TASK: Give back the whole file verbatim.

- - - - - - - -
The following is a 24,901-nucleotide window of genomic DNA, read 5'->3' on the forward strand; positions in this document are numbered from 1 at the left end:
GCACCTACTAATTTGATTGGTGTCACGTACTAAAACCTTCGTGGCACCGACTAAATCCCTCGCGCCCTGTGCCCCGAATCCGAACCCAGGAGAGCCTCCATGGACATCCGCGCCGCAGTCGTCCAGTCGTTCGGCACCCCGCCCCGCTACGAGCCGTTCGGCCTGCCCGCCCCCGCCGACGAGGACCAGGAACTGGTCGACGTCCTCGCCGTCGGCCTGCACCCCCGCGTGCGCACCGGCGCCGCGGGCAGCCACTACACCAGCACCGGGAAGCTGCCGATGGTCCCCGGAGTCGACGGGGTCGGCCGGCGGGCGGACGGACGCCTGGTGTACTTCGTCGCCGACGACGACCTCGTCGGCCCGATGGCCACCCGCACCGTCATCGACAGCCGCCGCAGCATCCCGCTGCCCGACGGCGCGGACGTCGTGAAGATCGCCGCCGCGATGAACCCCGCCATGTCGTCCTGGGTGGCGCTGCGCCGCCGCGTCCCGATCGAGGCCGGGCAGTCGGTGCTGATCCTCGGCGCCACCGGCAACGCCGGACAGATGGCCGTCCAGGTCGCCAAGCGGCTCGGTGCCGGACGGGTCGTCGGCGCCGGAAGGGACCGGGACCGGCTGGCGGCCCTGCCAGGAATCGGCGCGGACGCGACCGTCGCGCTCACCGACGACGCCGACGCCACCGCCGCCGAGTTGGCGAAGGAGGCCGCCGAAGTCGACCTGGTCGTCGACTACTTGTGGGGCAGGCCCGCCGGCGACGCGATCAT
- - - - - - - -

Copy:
The following is a 24,901-nucleotide window of genomic DNA, read 5'->3' on the forward strand; positions in this document are numbered from 1 at the left end:
GCACCTACTAATTTGATTGGTGTCACGTACTAAAACCTTCGTGGCACCGACTAAATCCCTCGCGCCCTGTGCCCCGAATCCGAACCCAGGAGAGCCTCCATGGACATCCGCGCCGCAGTCGTCCAGTCGTTCGGCACCCCGCCCCGCTACGAGCCGTTCGGCCTGCCCGCCCCCGCCGACGAGGACCAGGAACTGGTCGACGTCCTCGCCGTCGGCCTGCACCCCCGCGTGCGCACCGGCGCCGCGGGCAGCCACTACACCAGCACCGGGAAGCTGCCGATGGTCCCCGGAGTCGACGGGGTCGGCCGGCGGGCGGACGGACGCCTGGTGTACTTCGTCGCCGACGACGACCTCGTCGGCCCGATGGCCACCCGCACCGTCATCGACAGCCGCCGCAGCATCCCGCTGCCCGACGGCGCGGACGTCGTGAAGATCGCCGCCGCGATGAACCCCGCCATGTCGTCCTGGGTGGCGCTGCGCCGCCGCGTCCCGATCGAGGCCGGGCAGTCGGTGCTGATCCTCGGCGCCACCGGCAACGCCGGACAGATGGCCGTCCAGGTCGCCAAGCGGCTCGGTGCCGGACGGGTCGTCGGCGCCGGAAGGGACCGGGACCGGCTGGCGGCCCTGCCAGGAATCGGCGCGGACGCGACCGTCGCGCTCACCGACGACGCCGACGCCACCGCCGCCGAGTTGGCGAAGGAGGCCGCCGAAGTCGACCTGGTCGTCGACTACTTGTGGGGCAGGCCCGCCGGCGACGCGATCAT